Wolverines may be ferocious, but climate change and dwindling habitats are threats their diminishing numbers may not survive.
These fierce, solitary hunters once roamed across the mountainous West. But aggressive trapping and development have pushed them into just a handful of states -- there's only a single male known to exist in both California and Colorado. Now climate change is posing a threat to the persistent spring snowpack they depend on.
Our changing climate is shrinking the spring snow cover wolverines need to find mates, raise cubs and migrate. Also, without the snow's protection, trappers and hunters have easier access to wolverine habitat. And warmer temperatures mean human infrastructure, roads and recreational activities are expanding into wolverines' remote home ranges.
These threats all point to one thing: Wolverines desperately need the full protections of the Endangered Species Act.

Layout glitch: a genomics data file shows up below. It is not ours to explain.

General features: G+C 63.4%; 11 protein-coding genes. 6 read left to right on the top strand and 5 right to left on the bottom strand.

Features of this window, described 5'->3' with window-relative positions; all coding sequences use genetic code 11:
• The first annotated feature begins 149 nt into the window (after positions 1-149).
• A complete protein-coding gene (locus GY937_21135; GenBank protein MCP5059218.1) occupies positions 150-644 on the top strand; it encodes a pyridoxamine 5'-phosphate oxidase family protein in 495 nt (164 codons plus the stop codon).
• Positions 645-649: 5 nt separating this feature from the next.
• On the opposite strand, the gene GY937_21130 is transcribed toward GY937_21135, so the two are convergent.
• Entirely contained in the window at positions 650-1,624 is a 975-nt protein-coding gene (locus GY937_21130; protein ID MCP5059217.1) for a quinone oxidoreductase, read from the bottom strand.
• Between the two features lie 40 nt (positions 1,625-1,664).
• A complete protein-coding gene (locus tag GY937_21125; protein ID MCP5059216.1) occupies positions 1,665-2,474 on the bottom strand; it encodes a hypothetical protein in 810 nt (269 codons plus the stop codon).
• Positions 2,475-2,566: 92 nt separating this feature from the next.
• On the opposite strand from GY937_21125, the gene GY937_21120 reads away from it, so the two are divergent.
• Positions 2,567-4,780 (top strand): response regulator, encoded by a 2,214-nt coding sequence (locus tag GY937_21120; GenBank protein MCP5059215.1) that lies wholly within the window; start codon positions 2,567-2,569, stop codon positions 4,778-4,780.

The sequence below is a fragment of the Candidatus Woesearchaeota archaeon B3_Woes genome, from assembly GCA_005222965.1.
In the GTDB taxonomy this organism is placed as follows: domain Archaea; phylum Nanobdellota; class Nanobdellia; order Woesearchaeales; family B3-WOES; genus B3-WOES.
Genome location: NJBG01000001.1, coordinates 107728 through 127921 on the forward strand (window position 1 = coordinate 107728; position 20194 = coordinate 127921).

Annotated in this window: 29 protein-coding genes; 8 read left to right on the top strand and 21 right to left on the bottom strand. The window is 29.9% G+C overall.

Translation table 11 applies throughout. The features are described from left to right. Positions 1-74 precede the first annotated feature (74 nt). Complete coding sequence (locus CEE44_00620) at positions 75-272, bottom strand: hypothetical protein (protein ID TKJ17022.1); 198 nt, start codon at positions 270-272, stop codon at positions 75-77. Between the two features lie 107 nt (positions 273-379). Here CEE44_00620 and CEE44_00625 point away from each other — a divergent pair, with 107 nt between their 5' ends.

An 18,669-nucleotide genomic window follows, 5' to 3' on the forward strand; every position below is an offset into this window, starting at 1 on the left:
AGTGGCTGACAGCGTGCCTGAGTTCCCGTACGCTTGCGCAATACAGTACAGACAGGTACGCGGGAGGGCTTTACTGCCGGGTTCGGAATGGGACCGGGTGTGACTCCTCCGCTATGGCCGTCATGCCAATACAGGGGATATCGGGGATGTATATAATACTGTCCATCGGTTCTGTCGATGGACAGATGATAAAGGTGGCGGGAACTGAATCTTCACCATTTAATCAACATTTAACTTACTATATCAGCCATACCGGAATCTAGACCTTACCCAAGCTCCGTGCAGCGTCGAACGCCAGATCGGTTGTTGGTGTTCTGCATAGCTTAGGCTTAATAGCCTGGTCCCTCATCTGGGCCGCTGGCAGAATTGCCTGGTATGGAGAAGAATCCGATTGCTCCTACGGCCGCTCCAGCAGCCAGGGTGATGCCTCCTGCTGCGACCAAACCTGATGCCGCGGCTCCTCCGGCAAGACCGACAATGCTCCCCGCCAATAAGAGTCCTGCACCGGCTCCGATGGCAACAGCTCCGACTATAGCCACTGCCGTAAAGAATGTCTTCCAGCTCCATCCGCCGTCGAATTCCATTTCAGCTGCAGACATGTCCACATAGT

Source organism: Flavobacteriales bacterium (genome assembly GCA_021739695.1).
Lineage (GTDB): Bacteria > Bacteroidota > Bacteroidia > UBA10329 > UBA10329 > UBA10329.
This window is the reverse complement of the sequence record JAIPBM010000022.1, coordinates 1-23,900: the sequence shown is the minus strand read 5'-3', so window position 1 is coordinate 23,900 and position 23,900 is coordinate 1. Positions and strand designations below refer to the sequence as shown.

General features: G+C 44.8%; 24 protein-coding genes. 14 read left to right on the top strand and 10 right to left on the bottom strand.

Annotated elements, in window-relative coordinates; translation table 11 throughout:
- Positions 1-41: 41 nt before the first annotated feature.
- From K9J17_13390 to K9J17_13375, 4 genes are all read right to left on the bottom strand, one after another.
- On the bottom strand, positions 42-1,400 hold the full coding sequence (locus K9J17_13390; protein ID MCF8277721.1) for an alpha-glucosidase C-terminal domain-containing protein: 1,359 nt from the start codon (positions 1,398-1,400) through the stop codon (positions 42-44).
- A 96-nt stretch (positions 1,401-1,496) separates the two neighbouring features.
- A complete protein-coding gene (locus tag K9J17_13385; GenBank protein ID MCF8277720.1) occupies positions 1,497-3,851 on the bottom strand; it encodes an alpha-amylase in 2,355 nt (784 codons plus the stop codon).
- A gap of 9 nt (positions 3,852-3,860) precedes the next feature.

Last spring the Center for Biological Diversity and thousands of supporters like you took action to protect wolverines, but now the U.S. Fish and Wildlife Service is questioning the climate science. The Service is proposing to protect wolverines as "threatened" not "endangered" -- which would allow many of the activities that have brought them to the brink of extinction to continue.
Please take action by telling the Service to protect wolverines as endangered and extend all the protections of the Endangered Species Act to help them fight to survive.
November 18, 2013 Action Alert ID# 121
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